The Bears might have been wise to sit outside linebacker Khalil Mack once he hurt his right ankle last month against the Dolphins, defensive coordinator Vic Fangio said Thursday. Still, Mack should be commended for trying to play, he said.

‘‘Some people would say we were wrong to play him after he got hurt early in Miami in that game and then wrong to play him the next game,’’ Fangio said. ‘‘But there’s another lens to look at that: A lot of people think players don’t play through injuries, and this guy is saying he can go. You don’t know him as great as you know some other guys, based on time. I prefer to look at it through the lens that, ‘This guy is trying to fight through and play, and he’s not letting an injury take him out.’

‘‘In hindsight, should we have taken him out earlier? Probably. But a guy says he can go, he can go, and we’ve got to see it.’’

Mack continued to play after hurting his ankle in the first half against the Dolphins. He started the next week against the Patriots, dropping into coverage more than at any point in his career. Fangio said at the time that the game plan to rush only three players at Tom Brady was unrelated to Mack’s injury. Mack then sat out Sunday against the Jets after coach Matt Nagy described his injury as an ‘‘hour-by-hour’’ development.

Trying to determine how much Mack could help the team while playing hurt was a challenge for the Bears’ staff, which had known him for only six weeks when he hurt his ankle. Mack never had missed an NFL game because of injury.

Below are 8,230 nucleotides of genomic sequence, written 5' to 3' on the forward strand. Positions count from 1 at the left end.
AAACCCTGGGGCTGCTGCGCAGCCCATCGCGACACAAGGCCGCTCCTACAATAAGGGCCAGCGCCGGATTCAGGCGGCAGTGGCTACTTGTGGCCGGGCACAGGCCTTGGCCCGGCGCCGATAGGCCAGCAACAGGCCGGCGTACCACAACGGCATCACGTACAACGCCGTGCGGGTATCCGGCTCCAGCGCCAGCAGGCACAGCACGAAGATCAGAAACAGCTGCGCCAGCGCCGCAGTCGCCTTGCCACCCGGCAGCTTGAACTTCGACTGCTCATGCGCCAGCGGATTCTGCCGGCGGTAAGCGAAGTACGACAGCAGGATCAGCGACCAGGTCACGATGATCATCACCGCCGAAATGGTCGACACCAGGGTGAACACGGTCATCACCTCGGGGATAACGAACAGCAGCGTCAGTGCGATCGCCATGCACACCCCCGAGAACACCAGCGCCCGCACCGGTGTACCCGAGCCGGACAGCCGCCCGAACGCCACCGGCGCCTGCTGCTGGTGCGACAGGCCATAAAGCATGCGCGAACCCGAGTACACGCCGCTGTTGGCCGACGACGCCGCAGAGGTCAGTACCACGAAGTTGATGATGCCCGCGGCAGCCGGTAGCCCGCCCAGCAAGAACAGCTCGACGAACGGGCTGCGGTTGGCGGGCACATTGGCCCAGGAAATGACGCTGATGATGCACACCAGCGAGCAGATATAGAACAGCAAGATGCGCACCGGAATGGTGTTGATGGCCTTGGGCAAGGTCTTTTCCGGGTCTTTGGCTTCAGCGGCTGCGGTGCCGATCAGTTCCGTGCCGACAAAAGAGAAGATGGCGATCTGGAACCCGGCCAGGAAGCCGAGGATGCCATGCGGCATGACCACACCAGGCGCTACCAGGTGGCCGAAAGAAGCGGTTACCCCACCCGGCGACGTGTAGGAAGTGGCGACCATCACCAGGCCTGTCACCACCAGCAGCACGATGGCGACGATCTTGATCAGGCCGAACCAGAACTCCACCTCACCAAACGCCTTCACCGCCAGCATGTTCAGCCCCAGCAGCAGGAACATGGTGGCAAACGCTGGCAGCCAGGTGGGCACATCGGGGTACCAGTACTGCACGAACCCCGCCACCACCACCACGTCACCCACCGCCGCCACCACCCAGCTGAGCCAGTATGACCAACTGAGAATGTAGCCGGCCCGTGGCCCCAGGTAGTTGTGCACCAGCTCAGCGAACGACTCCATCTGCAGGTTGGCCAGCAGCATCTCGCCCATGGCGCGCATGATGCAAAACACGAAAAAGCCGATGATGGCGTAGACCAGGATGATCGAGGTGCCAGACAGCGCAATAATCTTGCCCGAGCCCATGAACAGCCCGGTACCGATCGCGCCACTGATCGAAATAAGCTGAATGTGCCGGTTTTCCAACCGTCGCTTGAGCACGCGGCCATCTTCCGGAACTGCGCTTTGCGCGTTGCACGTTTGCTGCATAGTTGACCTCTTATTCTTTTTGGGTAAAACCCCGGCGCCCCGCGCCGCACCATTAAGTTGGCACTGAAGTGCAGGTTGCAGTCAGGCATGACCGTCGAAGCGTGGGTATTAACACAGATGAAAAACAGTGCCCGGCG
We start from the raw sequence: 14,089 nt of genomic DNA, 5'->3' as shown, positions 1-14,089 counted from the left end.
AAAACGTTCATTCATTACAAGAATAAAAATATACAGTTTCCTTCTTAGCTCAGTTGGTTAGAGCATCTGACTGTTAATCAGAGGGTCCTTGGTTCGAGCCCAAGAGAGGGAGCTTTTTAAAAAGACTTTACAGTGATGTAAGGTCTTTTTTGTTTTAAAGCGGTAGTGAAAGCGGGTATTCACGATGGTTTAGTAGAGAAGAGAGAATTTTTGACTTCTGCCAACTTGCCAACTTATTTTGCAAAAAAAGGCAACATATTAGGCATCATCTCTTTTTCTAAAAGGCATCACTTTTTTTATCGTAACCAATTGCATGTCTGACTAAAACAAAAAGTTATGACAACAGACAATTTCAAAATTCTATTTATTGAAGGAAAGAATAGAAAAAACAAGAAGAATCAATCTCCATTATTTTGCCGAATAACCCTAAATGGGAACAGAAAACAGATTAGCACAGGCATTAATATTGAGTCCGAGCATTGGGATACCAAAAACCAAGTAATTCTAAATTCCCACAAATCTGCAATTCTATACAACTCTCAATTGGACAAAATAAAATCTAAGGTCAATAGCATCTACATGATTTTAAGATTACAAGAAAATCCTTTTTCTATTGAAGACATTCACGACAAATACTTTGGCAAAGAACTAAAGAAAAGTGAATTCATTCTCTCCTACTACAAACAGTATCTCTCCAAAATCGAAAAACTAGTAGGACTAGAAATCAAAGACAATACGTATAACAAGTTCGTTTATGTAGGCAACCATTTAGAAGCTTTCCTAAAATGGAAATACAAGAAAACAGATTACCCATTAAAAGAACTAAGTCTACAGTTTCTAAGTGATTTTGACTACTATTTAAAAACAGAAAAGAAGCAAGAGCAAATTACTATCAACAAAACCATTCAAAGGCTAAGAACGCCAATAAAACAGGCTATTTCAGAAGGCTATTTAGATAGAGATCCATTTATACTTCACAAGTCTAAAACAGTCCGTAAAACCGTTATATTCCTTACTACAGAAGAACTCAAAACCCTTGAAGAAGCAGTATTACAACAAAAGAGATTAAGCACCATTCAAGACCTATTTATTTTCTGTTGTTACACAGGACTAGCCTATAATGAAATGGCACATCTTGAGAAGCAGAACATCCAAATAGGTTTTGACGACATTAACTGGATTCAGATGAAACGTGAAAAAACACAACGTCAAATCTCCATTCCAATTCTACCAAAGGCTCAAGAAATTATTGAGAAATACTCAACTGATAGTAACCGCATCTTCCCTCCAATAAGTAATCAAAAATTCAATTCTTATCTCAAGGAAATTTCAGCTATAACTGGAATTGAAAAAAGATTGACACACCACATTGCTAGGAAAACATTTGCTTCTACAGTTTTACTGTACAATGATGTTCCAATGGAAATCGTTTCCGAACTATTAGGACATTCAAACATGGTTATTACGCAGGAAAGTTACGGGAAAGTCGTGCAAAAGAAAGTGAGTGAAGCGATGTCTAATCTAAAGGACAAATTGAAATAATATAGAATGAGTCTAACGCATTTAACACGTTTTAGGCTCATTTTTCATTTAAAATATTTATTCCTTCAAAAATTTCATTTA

Fangio said he wasn’t directly involved in the discussion with Mack to sit him.

‘‘We’ve talked a bit, but not like it’s sitting down and I’ve got to psychoanalyze him or anything,’’ he said. ‘‘Just ask him how he’s feeling, how he’s doing. . . . I think he’s in a good spot.’’

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Mack sat out practice again Thursday, marking the third consecutive week he has missed the first two days of the Bears’ practice week. He was limited the last two Fridays.

While they won’t say so publicly, the Bears figure to weigh his participation Sunday against the gauntlet of games for which they’ll need him healthy. After the game against the Bills, the Bears play three NFC North games in a row in the span of 12 days.

Fangio and Nagy were pleased with how the Bears played without Mack against the Jets.

‘‘When he’s available — whether it’s this week, next week or the following week, who knows? — that will help us because he’s a quality player, as we all know,’’ Fangio said. ‘‘But that should not affect the way we play as individuals otherwise.”

The Bears returned the core of a unit that finished ninth in scoring defense and 10th in yards per game allowed last season. They’re confident they can live up to that solid showing even with their best player temporarily sidelined.

‘‘What you have to be careful about is, when a player as good as Khalil joins you and makes you even better, when he’s out, how do you mentally handle that?’’ Nagy said. ‘‘Do you feel like: ‘OK, well, we really did a lot of great things those first four games. He’s out.’ Or do you say: ‘You know what? Who cares? Let’s go. Who cares? We’ve got to step up even more and perform at an even higher level.’

‘‘And I think our coaches have done a good job with this past week of explaining that to them that, ‘Hey, we’re a good defense, let’s play that way.’

‘‘It’s more mental, the mindset of it, than it is anything else.’’